Stay up-to-date with DRBU's Newsletter
Reflections on Being a Woman Cultivator
We asked one of our senior Buddhist monastics, Bhikshuni Heng Chih, to answer some questions on being a woman cultivator. From daily practice to lifelong choices, Dharma Master Chih shares insightful and poignant reflections.
In your experience, are there unique challenges (or benefits) to being a woman and a cultivator?
In my experience, under the teaching and guidance of Venerable Master Hua, I, as a woman, was given equal opportunity (along with the male participants)...
- to do real-time oral translations of the Master’s lectures,
- to work in BTTS as a primary translator, a bilingual reviewer, an English editor, and, eventually, as a certifier of classical Buddhist Sutras and modern-language commentaries,
- to meditate in the formal meditation sessions,
- to serve in various administrative positions
- in the monastic community,
- in the educational institutes founded by the Master
- at branch affiliates of DRBA,
- and on the boards of trustees set up by DRBA and its programs.
- to lecture on Buddhist sutras and teach Buddhism in the educational institutes established by the Master.
In all these cases, I was not aware of any gender-related exceptions. The Master welcomed participation by all his disciples. Young and old, those with more education and less, monastic and lay, male and female, as well as occasional LGBTQ members of the community, were encouraged to contribute their skills and abilities appropriately. The common factors the Master insisted on were ethical and compassionate behavior and maintaining harmony among all.
Are there ways in which Buddhist practice and teachings can help women in particular?
Mahayana Buddhist teachings and practices focus on improving ourselves and helping others. The benefits derived from being a student and practitioner of Buddhism are manifold, but I’ve never thought of them as gender-specific.
Male and female cultivators (at least those under Master Hua’s guidance) find that “the sky’s the limit” when it comes to how far we can progress in our practice. It’s up to each of us, and we are given the Six Paramitas to help guide our way. That is, we work to perfect 1) giving, 2) holding precepts, 3) patience, 4) vigor, 5) samadhi, and 6) wisdom. More specifically, the Master gave us Six Guidelines, which are: 1) refraining from contending, 2) refraining from being greedy, 3) refraining from seeking, 4) refraining from pursuing self-benefit, 5) refraining from being selfish, and 6) refraining from not telling the truth.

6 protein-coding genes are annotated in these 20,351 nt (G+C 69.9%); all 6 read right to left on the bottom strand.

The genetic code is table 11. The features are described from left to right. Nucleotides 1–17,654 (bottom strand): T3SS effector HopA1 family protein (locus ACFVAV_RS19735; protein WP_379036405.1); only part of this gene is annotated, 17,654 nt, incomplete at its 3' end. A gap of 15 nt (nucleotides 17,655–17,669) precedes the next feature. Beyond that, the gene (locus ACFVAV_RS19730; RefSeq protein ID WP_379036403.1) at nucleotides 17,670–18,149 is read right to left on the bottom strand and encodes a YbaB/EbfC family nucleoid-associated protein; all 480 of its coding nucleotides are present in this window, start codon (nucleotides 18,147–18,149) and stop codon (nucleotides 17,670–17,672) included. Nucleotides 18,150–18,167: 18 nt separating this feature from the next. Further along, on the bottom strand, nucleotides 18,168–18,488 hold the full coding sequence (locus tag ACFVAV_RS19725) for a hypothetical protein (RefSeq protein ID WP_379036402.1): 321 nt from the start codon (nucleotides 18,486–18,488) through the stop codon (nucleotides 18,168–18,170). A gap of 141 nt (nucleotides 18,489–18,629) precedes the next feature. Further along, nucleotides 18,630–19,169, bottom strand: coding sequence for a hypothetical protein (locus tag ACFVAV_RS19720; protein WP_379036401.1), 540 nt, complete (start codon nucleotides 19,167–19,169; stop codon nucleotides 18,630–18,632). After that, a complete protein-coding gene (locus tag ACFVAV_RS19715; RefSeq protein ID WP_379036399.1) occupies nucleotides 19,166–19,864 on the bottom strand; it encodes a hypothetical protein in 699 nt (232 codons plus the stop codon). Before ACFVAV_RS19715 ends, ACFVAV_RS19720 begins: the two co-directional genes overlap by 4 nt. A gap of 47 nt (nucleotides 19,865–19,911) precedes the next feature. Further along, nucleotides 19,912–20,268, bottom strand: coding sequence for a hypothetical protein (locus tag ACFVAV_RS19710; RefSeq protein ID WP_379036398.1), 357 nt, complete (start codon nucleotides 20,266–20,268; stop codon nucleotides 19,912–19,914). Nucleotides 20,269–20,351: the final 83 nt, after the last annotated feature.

I have found my choice of monastic life to be the best decision I ever made!
As a woman, I have benefited immeasurably from learning how to live harmoniously in our Bhikshuni Sangha, which is an international community. It has not been easy, because we women come from so many national, social, and cultural backgrounds – and most of us think the knowledge we have accumulated in our home- and school- education is “right.” However, as we abide together, we discover that “right” in one culture might not be “right” in another. We have all had to learn how to compromise in order to keep harmony. And keeping harmony is the number one mandate for monastics.
What might you share with women cultivators today?
If your conditions bring you to an opportunity to join the monastic Sangha, I urge you not to let that moment go by without giving serious consideration to requesting permission to join the monastic Sangha so that you can become a fully-ordained nun.
Having lived my first 25 years as a Christian - searching and questioning - and the subsequent 53 years (and counting) as a Buddhist - stable, content, and finding answers - I am so grateful that I was able to seize the moment when a way opened for me to enter the monastic Sangha.
There is no way for me to describe verbally the “rightness” I feel about that decision; there is no way for me to describe verbally the joy that practice brings, the satisfaction that finding answers gives, or the gratitude I feel to have learned from the Master and to be able to continue that learning through study, lecturing, translating, teaching, and practicing.
If your conditions are such that you have chosen to live with a partner and, perhaps, to raise children, or, to live a lay life independent of partner and children, then I urge you to learn the basic tenets that will guide you in your life as a Buddhist layperson. May you serve as a model by receiving and upholding the lay precepts, so that you inspire others to learn more about Buddhism and to apply the parts they find applicable to their lives – for the betterment of all.